One way that the book looks ahead to the future is through occasional simulated news reports from the 2040s and 2050s. These offer a mixture of negative and positive predictions. For example, one such report describes the dire state of the planet resulting from climate change and “past government leaders’ procrastination.”

The section on globalization foresees a reduction in global growth resulting from greater import restrictions, albeit this reduction in growth can be reversed by more open trade policies. On a more positive note, the authors predict huge increases in productivity resulting from innovation like AI and quantum computing. These reports are further examples of the book’s ever-varying structure. This variety, along with an engaging writing style (and even attractive typesetting), keeps the reader’s interest in this volume of more than 400 pages.

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For all the book’s good qualities, it is disappointing to find errors and typos throughout the text. These may result from translation error — the book was originally published in Dutch, while the version being reviewed is an English translation. Nonetheless, a more thorough proofreading might have avoided errors such as misspelling “rigthly” and “artifially”, confusing the World Health Organization and the World Trade Organization, and rewriting Mario Draghi’s renowned phrase “whatever it takes” as “everything possible.”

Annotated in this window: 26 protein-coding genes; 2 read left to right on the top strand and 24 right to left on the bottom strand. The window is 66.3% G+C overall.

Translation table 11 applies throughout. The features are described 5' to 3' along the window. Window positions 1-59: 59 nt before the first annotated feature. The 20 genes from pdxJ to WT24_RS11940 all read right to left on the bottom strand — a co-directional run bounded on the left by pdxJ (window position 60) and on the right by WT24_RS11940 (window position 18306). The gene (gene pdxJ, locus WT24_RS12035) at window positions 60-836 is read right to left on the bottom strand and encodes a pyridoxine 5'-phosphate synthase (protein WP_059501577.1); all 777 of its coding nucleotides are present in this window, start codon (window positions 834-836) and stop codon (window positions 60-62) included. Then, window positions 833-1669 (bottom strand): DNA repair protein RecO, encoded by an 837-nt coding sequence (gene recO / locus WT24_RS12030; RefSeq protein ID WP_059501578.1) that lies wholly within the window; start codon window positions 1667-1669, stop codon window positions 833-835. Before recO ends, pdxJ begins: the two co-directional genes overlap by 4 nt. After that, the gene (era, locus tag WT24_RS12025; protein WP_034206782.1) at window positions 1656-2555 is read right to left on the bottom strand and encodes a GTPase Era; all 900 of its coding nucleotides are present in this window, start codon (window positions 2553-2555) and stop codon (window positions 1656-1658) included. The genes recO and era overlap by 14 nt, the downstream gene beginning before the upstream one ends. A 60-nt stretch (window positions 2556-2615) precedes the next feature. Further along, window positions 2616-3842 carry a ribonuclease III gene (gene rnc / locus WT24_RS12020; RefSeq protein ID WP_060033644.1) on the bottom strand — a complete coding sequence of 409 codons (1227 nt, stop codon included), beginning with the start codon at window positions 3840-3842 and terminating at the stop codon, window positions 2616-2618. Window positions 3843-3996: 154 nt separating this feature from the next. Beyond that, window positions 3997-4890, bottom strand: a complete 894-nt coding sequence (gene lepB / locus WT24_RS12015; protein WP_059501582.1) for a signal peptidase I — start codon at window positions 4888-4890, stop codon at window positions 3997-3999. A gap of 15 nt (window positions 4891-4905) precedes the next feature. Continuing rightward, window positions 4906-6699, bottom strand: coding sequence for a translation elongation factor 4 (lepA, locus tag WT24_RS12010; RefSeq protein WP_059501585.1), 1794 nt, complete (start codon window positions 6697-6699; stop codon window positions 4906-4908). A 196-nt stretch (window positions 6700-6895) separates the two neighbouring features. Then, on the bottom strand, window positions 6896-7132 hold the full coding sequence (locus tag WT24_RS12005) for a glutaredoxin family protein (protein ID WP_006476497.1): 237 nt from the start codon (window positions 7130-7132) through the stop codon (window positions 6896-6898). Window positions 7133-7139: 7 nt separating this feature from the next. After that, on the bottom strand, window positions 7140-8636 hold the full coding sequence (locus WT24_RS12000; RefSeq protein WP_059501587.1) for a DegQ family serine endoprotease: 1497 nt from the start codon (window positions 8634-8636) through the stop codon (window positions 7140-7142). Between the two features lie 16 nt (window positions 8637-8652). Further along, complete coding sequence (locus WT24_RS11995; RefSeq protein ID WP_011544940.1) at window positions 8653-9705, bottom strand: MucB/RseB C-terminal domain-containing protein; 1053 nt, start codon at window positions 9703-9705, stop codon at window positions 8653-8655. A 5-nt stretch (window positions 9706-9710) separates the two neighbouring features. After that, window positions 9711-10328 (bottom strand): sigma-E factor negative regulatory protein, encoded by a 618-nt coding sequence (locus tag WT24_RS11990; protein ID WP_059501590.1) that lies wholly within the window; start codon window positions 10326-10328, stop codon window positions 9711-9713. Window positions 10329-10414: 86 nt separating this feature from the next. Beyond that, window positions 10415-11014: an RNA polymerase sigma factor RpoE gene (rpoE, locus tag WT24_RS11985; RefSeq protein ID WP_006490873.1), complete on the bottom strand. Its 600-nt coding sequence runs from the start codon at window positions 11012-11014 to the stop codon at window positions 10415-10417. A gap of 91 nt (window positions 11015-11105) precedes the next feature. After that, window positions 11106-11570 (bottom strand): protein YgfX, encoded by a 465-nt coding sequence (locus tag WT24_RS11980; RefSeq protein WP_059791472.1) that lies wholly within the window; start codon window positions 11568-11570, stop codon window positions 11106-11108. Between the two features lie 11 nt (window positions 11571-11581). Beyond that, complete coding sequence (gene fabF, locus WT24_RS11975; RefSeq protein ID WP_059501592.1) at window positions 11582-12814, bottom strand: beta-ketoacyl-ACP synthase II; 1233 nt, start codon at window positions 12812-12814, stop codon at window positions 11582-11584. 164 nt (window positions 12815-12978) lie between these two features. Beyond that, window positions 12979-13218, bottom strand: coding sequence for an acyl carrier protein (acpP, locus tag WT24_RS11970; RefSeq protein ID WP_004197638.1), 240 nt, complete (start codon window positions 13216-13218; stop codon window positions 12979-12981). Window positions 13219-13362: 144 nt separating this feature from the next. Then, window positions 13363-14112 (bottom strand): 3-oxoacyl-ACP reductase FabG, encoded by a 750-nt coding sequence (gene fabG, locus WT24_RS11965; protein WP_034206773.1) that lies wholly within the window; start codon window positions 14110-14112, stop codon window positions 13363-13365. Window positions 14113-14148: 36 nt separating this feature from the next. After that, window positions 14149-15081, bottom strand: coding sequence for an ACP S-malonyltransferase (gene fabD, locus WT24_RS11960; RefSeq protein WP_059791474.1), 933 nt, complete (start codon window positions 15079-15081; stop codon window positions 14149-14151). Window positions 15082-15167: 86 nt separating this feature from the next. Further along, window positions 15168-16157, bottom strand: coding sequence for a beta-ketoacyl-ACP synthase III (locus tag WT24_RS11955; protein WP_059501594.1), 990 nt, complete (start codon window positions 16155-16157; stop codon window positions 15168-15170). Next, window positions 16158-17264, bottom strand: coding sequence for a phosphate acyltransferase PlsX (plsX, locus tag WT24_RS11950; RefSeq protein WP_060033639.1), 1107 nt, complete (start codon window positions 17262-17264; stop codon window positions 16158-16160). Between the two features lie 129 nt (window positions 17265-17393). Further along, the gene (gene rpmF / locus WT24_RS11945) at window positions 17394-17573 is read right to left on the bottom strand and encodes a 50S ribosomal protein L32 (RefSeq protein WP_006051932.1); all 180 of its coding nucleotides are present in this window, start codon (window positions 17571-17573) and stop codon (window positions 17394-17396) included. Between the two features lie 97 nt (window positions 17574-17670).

Referring to another title, Gijsels comments, “The book does what any good book should do: It provides insights and is a starting point for analysis and discussion.” This is an apt comment about The New World Economy in 5 Trends itself. Many of the book’s prognostications may ultimately fail to come true, and surely trends not referred to here will emerge in the decades ahead. Nonetheless, the book does an admirable job of looking through current trends to one possible future, thereby helping its readers to “surf the waves” of change.